Feature Story

The 16-Days event in Preah Vihear gives a voice to violence survivors

7 December 2015
UNFPA Cambodia jointly organized an event with the Ministry of Women's Affairs in Preah Vihear province to raise awareness and advocate for the elimination of all forms of violence against women and girls

Violence against women does not just affect women's health but is a social concern!

A recent national survey, Cambodia Demographic and Health Survey 2014 shows that one in five women aged 15 to 49 have experienced physical violence at least once since the age of 15. It also reveals that the most commonly reported perpetrator of physical and sexual violence is a woman's current husband/partner.  

Remarkably, Preah Vihear province, located in the northeast of Cambodia has the highest prevalence rate of violence against women: approximately 35% of women have experienced physical violence.

In marking the 16-days campaign to end violence against women and girls, UNFPA Cambodia jointly organized an event with the Ministry of Women's Affairs in Preah Vihear province to raise awareness and advocate for the elimination of all forms of violence against women and girls.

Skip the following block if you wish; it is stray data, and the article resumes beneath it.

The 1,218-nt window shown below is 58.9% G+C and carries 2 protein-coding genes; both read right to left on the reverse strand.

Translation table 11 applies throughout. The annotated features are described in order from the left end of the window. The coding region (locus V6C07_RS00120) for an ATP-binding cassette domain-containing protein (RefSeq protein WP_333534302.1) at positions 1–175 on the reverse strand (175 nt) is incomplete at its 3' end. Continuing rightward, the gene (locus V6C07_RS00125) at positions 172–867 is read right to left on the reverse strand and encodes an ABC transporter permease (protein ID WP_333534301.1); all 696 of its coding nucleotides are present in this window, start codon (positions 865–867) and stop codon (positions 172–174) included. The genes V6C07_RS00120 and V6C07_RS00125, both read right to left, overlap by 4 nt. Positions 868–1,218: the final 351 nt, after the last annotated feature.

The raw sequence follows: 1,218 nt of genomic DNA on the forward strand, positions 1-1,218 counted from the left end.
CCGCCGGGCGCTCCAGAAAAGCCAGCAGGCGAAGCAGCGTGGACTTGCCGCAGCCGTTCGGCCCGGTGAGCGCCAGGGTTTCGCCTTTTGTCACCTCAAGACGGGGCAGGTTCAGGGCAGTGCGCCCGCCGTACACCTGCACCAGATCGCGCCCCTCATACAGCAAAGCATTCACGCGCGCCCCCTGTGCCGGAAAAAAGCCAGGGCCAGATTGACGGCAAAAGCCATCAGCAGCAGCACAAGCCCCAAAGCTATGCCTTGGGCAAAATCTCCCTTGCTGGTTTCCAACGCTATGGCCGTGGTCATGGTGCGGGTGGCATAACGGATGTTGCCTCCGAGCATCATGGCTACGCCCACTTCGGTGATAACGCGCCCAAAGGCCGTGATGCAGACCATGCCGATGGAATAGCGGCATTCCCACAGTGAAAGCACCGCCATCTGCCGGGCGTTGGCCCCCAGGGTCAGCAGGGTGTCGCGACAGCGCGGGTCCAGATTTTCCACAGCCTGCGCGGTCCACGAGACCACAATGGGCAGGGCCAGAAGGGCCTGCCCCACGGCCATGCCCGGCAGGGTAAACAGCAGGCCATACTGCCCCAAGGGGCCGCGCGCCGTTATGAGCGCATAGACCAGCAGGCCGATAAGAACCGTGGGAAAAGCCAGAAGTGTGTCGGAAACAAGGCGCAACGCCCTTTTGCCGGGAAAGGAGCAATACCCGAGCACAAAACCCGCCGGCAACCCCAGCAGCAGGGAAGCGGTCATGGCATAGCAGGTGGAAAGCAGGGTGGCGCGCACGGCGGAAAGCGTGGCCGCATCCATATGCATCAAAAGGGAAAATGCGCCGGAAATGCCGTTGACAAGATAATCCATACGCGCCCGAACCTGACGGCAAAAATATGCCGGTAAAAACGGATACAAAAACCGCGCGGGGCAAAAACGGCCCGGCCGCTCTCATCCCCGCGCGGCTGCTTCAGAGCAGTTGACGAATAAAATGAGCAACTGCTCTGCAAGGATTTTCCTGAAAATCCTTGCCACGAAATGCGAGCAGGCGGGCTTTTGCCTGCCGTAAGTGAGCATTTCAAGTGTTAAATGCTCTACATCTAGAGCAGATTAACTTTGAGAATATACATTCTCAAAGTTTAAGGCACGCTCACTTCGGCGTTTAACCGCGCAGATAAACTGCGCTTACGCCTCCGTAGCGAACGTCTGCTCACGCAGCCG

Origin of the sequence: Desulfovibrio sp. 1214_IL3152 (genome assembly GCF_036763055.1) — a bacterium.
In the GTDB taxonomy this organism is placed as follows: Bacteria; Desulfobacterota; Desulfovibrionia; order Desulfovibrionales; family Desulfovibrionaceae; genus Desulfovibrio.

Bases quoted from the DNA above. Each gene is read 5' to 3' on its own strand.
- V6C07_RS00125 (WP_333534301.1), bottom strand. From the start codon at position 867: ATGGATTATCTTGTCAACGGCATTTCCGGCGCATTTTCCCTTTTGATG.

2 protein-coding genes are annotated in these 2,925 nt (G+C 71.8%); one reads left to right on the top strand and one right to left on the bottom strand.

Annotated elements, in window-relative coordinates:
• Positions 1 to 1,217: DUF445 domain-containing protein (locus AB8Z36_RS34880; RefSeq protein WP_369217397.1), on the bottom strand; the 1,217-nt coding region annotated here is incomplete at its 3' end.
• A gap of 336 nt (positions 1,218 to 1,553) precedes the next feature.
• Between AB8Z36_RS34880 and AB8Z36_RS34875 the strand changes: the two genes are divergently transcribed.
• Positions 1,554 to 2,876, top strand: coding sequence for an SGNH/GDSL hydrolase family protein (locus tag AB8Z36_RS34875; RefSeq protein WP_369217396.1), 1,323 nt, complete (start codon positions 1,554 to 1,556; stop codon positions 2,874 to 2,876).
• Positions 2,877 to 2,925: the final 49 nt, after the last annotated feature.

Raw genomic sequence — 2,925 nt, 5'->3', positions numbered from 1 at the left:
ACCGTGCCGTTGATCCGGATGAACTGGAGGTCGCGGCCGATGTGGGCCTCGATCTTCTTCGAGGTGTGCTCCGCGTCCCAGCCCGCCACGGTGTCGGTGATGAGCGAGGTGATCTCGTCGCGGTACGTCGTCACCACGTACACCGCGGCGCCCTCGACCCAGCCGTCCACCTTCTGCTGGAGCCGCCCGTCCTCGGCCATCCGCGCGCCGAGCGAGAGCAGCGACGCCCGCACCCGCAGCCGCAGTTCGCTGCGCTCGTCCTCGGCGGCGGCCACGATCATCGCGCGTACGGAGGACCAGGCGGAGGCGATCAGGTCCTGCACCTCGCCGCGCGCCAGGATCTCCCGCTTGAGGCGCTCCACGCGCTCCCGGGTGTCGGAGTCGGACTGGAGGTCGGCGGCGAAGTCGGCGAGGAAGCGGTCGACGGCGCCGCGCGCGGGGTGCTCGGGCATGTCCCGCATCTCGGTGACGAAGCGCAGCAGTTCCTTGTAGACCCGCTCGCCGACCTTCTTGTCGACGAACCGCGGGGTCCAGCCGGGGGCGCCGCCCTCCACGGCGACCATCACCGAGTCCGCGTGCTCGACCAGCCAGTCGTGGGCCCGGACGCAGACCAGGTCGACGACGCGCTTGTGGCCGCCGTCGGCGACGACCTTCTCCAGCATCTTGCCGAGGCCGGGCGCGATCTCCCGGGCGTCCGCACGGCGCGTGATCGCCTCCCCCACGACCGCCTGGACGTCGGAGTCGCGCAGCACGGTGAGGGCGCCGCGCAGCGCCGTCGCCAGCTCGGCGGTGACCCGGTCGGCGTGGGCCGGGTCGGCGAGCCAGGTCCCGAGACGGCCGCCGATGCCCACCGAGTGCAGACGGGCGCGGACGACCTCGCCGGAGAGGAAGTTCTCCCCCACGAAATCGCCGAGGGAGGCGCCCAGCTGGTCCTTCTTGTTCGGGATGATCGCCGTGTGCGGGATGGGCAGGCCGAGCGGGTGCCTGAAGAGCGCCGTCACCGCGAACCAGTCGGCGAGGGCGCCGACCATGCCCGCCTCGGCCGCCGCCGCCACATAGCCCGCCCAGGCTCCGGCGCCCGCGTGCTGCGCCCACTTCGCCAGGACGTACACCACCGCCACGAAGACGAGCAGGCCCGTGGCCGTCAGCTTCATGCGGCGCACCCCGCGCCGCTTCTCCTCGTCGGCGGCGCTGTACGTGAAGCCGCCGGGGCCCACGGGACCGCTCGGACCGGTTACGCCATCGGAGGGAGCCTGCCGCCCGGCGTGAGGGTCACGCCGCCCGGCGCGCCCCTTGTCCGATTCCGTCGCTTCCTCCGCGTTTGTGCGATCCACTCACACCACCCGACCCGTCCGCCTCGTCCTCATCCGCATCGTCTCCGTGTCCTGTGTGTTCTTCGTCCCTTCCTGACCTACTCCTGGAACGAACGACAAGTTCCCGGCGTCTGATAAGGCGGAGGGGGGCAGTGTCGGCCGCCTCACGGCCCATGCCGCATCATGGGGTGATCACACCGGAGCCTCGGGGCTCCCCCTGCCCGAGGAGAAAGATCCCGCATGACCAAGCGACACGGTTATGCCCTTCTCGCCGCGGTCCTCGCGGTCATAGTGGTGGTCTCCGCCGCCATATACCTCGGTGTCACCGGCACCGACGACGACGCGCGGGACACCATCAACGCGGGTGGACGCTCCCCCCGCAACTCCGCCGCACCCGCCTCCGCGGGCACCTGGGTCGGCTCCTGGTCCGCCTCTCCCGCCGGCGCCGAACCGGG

About 400 students from high schools and pedagogical school, government personnel, civil society representatives and uniformed personnel including police, military police and army participated in the forum to gain knowledge and hear updated information on domestic violence and test their understanding on this subject.

The 16-days campaign does not only aim to end violence but also hopes to encourage survivors, especially women and girls, to claim their rights to be protected by law and learn to create a safe space that is free from violence.

Participants were excited about playing quiz and pledging their commitments to ending violence. Each was invited to write a commitment on the color paper, then hang on a tree so that it reads out louder to others and advocates for violence-free community. About 85% of participants answered correctly and elaborated on questions about violent behaviours, unacceptable social norms and ways to prevent violence in the family and community.